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What the draft regulations on net neutrality really mean

Mike Conradi, partner at DLA Piper, deciphers what the draft regulations on net neutrality really mean for you and your startup.

This month the Body of European Regulations on Electronic Communications (BEREC) published a disappointing set of draft regulations on net neutrality.

What they have failed to do is consider the essential purpose of any regulatory intervention, which fundamentally should protect consumers and facilitate competition.

Instead, they are proposing effectively to out-law “zero-rating” and in doing so, to reduce the range of options available for innovative services from your internet service providers (ISPs) and your own ability to market and promote new services.

What is net neutrality?

“Net neutrality” is the idea that any discrimination between different types of internet traffic should be outlawed in principle.

This is a controversial concept in itself. Advocates treat the idea as if it were some sort of human right – and they have a corresponding attitude towards to opponents, apparently seeing them at times almost as human rights abusers.

“Zero rating” means allowing a user to use data for certain services without any charge and without depleting their data bundle allowances.

Many net neutrality advocates say that zero-rating should be banned always and everywhere simply because it involves discrimination between traffic types.

First principles

The EU model of telecoms regulation is rightly held up as the gold standard of international best practice.

This is because regulators intervene in markets only where there is a market problem- ie only when one, or more, operators have market power and so have the ability, in the absence of regulation, to abuse their power and impede competition. If there is no market power issue there should be no intervention.

These draft new net neutrality rules seem to me to run entirely contrary to this basic principle.

As regards zero-rating they say that the practice is likely to “undermine the essence of the end-users’ rights.”

This seems to me just to be flat out wrong. In all the case studies described below zero-rating could, far from reducing choice, help a new entrant enter the market.

Opposite impact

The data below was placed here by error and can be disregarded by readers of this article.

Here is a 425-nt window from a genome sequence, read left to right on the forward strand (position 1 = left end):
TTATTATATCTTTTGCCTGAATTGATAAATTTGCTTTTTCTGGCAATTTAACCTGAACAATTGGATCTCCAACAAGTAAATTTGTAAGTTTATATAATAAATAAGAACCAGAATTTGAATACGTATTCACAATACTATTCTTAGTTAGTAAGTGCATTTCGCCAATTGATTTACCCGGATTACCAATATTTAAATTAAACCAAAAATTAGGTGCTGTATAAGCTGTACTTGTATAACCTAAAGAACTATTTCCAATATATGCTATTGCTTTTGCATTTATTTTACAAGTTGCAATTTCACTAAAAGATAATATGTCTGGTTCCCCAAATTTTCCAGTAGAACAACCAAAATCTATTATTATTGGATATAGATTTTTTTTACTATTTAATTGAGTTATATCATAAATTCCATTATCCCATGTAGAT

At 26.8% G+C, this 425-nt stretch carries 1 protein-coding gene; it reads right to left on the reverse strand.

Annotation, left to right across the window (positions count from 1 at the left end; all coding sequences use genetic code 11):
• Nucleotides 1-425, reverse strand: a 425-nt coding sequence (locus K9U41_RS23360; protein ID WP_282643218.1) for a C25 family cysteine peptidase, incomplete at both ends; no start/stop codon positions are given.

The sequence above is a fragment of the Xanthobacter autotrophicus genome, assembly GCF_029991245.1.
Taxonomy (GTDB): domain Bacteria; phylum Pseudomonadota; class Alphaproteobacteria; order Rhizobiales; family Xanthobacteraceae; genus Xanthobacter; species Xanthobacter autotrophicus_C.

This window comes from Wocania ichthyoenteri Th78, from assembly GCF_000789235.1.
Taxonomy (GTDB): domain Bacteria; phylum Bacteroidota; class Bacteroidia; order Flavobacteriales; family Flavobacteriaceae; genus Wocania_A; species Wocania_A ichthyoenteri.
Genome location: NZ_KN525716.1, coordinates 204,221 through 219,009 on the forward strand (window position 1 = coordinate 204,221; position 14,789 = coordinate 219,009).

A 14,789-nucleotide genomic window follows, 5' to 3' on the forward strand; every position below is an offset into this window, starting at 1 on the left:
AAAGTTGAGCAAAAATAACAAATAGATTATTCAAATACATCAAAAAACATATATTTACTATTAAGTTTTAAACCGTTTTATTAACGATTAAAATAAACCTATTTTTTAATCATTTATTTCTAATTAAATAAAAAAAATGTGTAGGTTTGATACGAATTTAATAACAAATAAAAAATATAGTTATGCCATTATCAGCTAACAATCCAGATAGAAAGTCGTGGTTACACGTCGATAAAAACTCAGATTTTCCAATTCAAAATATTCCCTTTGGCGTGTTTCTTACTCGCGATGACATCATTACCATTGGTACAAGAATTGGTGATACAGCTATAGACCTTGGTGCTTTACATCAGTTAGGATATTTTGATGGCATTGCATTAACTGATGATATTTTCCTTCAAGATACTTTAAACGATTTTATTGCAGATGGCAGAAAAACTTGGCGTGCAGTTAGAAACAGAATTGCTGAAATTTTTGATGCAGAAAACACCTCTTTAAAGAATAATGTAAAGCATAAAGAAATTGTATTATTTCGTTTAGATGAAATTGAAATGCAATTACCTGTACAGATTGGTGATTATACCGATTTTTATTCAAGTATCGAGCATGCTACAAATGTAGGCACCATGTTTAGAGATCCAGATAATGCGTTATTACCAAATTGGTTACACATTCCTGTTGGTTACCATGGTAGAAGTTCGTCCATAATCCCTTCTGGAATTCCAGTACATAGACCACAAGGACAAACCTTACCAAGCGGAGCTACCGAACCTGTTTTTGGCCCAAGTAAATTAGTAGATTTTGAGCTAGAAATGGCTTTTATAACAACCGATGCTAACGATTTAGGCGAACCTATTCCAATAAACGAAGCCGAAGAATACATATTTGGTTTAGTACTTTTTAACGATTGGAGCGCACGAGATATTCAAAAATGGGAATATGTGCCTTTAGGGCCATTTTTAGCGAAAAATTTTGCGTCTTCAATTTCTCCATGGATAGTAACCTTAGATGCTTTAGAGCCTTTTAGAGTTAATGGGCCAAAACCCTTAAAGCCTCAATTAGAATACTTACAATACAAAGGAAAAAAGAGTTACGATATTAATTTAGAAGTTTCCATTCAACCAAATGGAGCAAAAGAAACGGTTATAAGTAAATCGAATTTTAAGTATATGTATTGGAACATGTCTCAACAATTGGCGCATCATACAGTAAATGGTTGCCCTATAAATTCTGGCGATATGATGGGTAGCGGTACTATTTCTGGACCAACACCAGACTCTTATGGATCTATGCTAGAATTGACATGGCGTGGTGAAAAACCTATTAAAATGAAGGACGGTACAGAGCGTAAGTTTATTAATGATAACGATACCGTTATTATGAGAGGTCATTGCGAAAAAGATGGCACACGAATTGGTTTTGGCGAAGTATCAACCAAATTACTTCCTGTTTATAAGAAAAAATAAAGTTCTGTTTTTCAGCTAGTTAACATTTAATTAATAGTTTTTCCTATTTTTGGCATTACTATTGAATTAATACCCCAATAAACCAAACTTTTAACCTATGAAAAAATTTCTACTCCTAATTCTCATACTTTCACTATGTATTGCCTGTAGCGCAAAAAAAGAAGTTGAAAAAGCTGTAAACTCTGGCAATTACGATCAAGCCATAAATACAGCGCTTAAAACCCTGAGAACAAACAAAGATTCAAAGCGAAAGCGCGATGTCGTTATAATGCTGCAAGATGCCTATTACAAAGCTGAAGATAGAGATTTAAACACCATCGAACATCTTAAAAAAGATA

The effects of banning zero-rating in principle can be seen very clearly in some examples of cases from early 2015.

In the Netherlands, Vodafone was fined for zero-rating the HBO-Go service, which competes with Netflix and in Slovenia telecoms operators have been prevented from zero-rating new-entrant competitors to Spotify and to Dropbox.

The result of banning zero-rating, then, has been to impede the ability of a new entrant content companies, whether for video, audio or cloud storage, to compete with established incumbents.

This is the opposite effect of what the regulation should be promoting.

A neutral future

There is in fact no reason to have any specific rules or guidelines on zero-rating at all.

EU regulators could simply apply the normal competition law principles – which would mean that if (and only if) the practice amounts in practice to an abuse of a dominant position it would be outlawed.

The test the regulator should be applying is the normal competition law test of abuse of a dominant position, not something new and nebulous around “undermining the essence of the end-users rights”.

Net neutrality rules were not divinely ordained are not an end in themselves.

There is nothing intrinsically wrong with discriminating between communications services – this is only problematic where it amounts to abuse of a dominant position.

In the US, where the whole concept of net neutrality arose, there may well be a case for rules of this nature because of the lack of competition between ISPs, but in Europe (where there is much more competition) this makes no sense and will only serve to continue to make it more difficult for new Over The Top (OTT) services, to become established.

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